Friday, October 20, 2017 Elyria 41°


Lawsuit filed against Judge Berta days before primary


ELYRIA — Lorain County Domestic Relations Judge David Berta was sued Friday by a former magistrate for sexual harassment.

The lawsuit, which was filed in county Common Pleas Court, accuses the judge of making sexually charged and inappropriate comments about former Magistrate

Lucinda McConnell, who walked off the job in April. It also names the county Domestic Relations Court as a defendant.

Berta, who has denied wrongdoing since the allegations first surfaced last year, said Friday that the lawsuit appears to be politically motivated. He accused McConnell of backing Lorain attorney Lisa Swenski, his opponent in Tuesday’s Democratic primary.

“Both my opponent and Ms. McConnell are counting on the public to be uninformed and rush to judgment about these malicious accusations,” Berta said in a statement. “I trust that the public knows better and can clearly see the ridiculousness of these allegations both on the merit and on the timing of this lawsuit.”

McConnell referred a request for comment to her attorney, Caryn Groedel, who could not be reached for comment Friday. Groedel has previously said the lawsuit isn’t politically motivated.

Swenski denied that she had colluded with McConnell.

“We state without reservation that we had absolutely nothing to do with the filing of this latest sexual harassment allegation against Dave Berta and we look forward to continuing to run a strong and positive campaign,” Swenski said in an emailed statement.

McConnell, a former assistant county prosecutor, began working for Berta when he first took the bench in 2007. She served in that capacity until she abruptly quit on April 19.

According to the lawsuit, during McConnell’s time working for Berta, the judge harassed her and made comments about her, including commenting on the size of her breasts and suggesting that she would perform oral sex on him.

The lawsuit accused Berta of saying that “she’s a runner, so she’s got no sex drive” and that “Lucinda can’t have children; her uterus is dried up.”

Berta also allegedly referred to McConnell as a “badge bunny” when talking to his staff and called his female staff members and women with cases in his court “whores” and “stupid (expletive),” the lawsuit said.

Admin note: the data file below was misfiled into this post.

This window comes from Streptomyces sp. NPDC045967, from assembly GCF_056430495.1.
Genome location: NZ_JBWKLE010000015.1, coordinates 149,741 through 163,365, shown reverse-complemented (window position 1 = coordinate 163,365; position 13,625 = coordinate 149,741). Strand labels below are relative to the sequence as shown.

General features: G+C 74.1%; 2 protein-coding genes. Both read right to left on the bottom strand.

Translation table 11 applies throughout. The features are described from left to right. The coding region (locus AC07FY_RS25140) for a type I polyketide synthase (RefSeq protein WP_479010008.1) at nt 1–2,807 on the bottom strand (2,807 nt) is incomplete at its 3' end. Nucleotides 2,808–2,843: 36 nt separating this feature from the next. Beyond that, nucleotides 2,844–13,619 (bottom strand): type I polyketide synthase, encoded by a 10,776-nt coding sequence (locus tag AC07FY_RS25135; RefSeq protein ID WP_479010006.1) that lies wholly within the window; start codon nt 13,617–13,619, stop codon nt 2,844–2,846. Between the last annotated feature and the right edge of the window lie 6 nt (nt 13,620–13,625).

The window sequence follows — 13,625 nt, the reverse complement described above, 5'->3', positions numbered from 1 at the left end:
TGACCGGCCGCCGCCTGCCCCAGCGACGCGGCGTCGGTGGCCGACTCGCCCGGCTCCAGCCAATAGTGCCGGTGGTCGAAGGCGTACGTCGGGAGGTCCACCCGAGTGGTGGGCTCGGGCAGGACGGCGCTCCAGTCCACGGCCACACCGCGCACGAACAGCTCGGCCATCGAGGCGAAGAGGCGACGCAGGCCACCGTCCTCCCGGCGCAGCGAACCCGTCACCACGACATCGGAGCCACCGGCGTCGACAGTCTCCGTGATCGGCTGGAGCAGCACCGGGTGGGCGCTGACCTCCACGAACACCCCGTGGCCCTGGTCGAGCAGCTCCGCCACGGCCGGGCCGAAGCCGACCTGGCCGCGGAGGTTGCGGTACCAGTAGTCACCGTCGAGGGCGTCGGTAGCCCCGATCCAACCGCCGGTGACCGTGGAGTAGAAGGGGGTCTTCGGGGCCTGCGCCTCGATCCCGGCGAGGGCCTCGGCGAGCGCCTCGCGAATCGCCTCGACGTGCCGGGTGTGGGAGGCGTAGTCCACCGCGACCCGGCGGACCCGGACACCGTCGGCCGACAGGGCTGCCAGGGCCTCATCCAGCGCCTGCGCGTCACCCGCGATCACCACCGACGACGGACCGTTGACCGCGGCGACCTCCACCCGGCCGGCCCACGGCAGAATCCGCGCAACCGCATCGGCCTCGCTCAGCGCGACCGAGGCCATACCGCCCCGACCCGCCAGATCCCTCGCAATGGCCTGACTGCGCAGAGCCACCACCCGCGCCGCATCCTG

The lawsuit accused Berta of screaming at McConnell for mistakes made by her male co-workers and that he “consistently exhibited intimidating and threatening behavior towards (McConnell), such as throwing chairs and flipping over a table while screaming at her.”

Berta denied that he made the comments or engaged in the behavior described in the lawsuit.

“Ms. McConnell did not personally hear or observe most of the allegations in her complaint,” Berta said in his statement. “Instead, the allegations are mostly second-hand accounts of conversations I allegedly had with my former bailiff James Maschari. These allegations are false and will be fought with vigor.”

Berta said Maschari, who walked off the job in March 2010 after an argument with Berta over his late return from lunch, has a vendetta against him and is actively seeking to thwart his re-election bid.

Maschari, who ran Berta’s 2006 campaign, on Friday acknowledged that he talked to McConnell’s lawyers, but denied that he was behind the lawsuit. He also said he isn’t involved with Swenski’s campaign.

“He’s like a kid who got caught with his hand in the cookie jar, and he’s trying to blame someone else,” Maschari said.

Berta said McConnell filed a complaint against him last year with the U.S. Equal Employment Opportunity Commission, which conducted an investigation and declined to pursue the matter.

Groedel said previously that the EEOC typically only conducts a limited investigation into allegations of workplace misconduct before deciding whether to pursue a complaint. Most such investigations result in the EEOC declining to take the matter any further and the agency issues a “right to sue” letter to those who have made the allegations, Groedel has said.

Berta said his attorneys and insurance lawyers working for the county also reviewed the allegations and found no merit to them. He said an offer was extended to McConnell’s lawyers to meet with his staff, but it was never accepted.

Berta said he doesn’t believe McConnell quit because of sexual harassment, but because she was reprimanded for taking unauthorized time off. McConnell took two days off in early April 2011 to travel to Baltimore to deal with her ailing father’s health.

The judge sent her a letter criticizing how she handled the situation, and McConnell wrote Berta an apology.

After McConnell quit, Berta’s secretary, Chris Muska, sent her several text messages in which she told McConnell that the judge wanted her to stay on the job.

McConnell declined and appeared to agree with the secretary when Muska asked if she had resigned over the fallout from her Baltimore trip.

“Yes,” McConnell wrote in two texts. “And how I was treated as a result.”

The lawsuit is assigned to county Common Pleas Judge Mark Betleski, who said Friday he will review whether he or any county judge can handle the case. He said he anticipates the county’s judges will end up asking the Ohio Supreme Court to name a visiting judge to oversee the matter.

Contact Brad Dicken at 329-7147 or

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